There are hundreds of species of aphids. The few mentioned here
merely illustrate some of the different kinds and varying plant reactions.
BALSAM TWIG APHID
(Mindarus abietinus). Greenish lice, inside small,
round, white fluffs of wax, are common on young shoots of white
and balsam firs.
BEAN APHID (Aphis fabae).
This is a common, dull black species wintering
on euonymus and dock, summering not only on beans but on many
ornamentals, including dahlia, deutzia, English ivy, oleander, zinnia but
probably most hated on nasturtiums where it congregates in black masses
on underside of yellowing leaves. It is difficult to kill because it is hard
to reach all the lice; you have to have an angle nozzle on the spray rod.
BLACK CHERRY APHID (Myzus cerast)
, a large, metallic black species commonly curling and distorting leaves of sweet cherry. Elgetol or
other dinitro spray applied just before the buds break kills eggs wintering
on the bark. The aphids are so well protected by the leaves curling around
them it is hard to kill them with a summer contact spray.
CABBAGE APHID (Brevicoryne brassicae).
These nasty, powdery grayish-
green creatures are very common on most members of the cabbage
family, especially in late summer. If you don't look carefully and wash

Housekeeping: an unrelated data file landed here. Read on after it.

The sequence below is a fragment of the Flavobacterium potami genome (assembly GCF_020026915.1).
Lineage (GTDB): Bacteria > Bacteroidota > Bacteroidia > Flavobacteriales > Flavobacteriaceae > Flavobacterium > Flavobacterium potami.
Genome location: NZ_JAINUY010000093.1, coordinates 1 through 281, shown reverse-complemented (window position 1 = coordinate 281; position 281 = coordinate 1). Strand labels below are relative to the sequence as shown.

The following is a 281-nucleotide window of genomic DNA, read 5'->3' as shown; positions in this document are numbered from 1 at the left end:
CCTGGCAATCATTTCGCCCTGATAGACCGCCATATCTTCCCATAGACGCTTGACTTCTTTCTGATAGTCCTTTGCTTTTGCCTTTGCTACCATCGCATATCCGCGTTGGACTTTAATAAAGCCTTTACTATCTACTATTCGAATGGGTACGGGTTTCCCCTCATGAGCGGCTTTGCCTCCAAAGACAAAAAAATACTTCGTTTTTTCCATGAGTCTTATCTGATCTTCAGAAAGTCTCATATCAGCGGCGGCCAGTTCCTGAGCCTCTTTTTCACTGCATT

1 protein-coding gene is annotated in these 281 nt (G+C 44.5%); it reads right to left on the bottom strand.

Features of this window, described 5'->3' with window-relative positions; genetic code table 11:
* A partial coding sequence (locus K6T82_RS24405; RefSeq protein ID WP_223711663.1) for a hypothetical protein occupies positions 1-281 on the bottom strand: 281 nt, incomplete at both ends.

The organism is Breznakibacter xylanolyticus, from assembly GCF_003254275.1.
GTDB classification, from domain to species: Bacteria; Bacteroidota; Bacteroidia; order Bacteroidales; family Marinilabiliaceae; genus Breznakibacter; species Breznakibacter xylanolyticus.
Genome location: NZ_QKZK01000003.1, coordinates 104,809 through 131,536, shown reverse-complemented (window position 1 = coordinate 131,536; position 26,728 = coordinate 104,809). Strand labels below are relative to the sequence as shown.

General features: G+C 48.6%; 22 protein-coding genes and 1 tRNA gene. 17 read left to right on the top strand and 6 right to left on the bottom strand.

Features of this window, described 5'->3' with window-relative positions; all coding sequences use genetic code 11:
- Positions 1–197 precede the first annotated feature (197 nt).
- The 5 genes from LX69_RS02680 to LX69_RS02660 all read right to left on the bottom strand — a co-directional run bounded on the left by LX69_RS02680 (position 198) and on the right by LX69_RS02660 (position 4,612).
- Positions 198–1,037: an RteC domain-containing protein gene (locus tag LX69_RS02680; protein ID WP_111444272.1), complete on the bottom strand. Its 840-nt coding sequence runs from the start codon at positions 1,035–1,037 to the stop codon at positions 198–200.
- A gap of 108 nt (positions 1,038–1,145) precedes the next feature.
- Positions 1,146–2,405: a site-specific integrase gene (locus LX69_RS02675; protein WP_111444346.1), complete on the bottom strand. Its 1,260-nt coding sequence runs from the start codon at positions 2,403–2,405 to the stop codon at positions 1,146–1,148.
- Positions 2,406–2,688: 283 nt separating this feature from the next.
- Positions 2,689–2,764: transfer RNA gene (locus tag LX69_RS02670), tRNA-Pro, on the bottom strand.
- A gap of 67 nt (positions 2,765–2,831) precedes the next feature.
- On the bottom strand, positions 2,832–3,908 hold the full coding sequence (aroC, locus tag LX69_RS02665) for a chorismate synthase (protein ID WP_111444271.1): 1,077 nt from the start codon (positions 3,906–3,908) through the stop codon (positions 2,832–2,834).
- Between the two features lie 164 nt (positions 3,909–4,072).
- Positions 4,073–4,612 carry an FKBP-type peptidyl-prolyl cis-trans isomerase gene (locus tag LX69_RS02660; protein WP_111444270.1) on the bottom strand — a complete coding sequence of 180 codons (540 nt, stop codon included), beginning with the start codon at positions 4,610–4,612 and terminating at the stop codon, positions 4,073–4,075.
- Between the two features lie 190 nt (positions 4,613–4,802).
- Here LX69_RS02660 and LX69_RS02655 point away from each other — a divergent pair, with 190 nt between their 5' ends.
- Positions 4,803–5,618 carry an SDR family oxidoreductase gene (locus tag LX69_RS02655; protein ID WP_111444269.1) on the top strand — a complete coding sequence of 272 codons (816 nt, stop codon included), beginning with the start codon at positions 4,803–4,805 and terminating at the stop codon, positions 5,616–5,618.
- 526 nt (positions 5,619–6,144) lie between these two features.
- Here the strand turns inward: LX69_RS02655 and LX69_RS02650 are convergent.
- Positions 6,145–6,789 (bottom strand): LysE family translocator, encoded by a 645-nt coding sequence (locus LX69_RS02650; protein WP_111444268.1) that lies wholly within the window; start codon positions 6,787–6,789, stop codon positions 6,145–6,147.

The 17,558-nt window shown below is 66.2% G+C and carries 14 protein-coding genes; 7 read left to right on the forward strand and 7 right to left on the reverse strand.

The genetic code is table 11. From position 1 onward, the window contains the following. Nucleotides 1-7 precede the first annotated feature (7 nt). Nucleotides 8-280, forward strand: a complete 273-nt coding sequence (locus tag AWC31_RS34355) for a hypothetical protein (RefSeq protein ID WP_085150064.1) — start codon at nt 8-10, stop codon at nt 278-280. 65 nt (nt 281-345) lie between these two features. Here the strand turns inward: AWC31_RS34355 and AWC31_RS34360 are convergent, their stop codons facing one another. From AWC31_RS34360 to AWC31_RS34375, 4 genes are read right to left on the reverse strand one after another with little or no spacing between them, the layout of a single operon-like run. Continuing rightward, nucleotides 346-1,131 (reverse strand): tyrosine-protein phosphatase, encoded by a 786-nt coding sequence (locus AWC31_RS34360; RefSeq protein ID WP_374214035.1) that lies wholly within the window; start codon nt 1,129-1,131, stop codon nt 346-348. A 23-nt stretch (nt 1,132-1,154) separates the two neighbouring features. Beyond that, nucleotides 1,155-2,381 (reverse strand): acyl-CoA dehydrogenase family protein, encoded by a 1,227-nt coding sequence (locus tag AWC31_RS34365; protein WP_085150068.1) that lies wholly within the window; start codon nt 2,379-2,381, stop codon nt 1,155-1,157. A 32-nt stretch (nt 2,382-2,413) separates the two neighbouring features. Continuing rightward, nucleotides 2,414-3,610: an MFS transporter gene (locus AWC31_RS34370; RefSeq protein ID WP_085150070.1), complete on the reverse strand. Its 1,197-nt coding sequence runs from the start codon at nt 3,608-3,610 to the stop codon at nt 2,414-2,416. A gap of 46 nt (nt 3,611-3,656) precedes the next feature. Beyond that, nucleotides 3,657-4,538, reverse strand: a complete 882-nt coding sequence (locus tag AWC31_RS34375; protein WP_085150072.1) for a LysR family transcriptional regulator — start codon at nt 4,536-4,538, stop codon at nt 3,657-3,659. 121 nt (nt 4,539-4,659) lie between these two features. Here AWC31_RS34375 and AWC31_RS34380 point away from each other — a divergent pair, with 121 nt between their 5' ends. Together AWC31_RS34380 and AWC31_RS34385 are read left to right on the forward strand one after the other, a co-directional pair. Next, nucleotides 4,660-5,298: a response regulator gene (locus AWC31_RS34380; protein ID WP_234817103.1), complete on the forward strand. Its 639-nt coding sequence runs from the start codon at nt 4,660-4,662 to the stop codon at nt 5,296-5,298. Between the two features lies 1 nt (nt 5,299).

thoroughly (try warm water with a little salt in it), you'll be eating them
along with your brussels sprouts and broccoli flowerets. Cabbage leaves
are often crinkled and curled into cups lined with vast numbers of aphids.
The turnip aphid is a closely related species found on the same plants.
Used early in the season and frequently enough to prevent a build-up,
rotenone dust is fairly satisfactory. Nicotine or TEPP sprays are more
CRAPEMYRTLE APHID (Myzocallis kahawaluokalani).
Confined to crape-
myrtle and found wherever this shrub is grown. It gets into action
as the new leaves unfold and covers them with honeydew, which is covered in turn with dense black sooty mold. Spray early and thoroughly
with any good contact insecticide.
CURRANT APHID (Capitophorus ribis)
, on currants and gooseberries. Pink,
yellow, or dark-green lice cause leaves to crinkle and hump up into
half galls, inside which the females are busily producing their living
young. The domed sections turn red, and leaves often drop. Glassy black
eggs are formed on the twigs. Spray with nicotine sulfate and soap,
changing to rotenone as fruit ripens; cover underside of foliage thoroughly.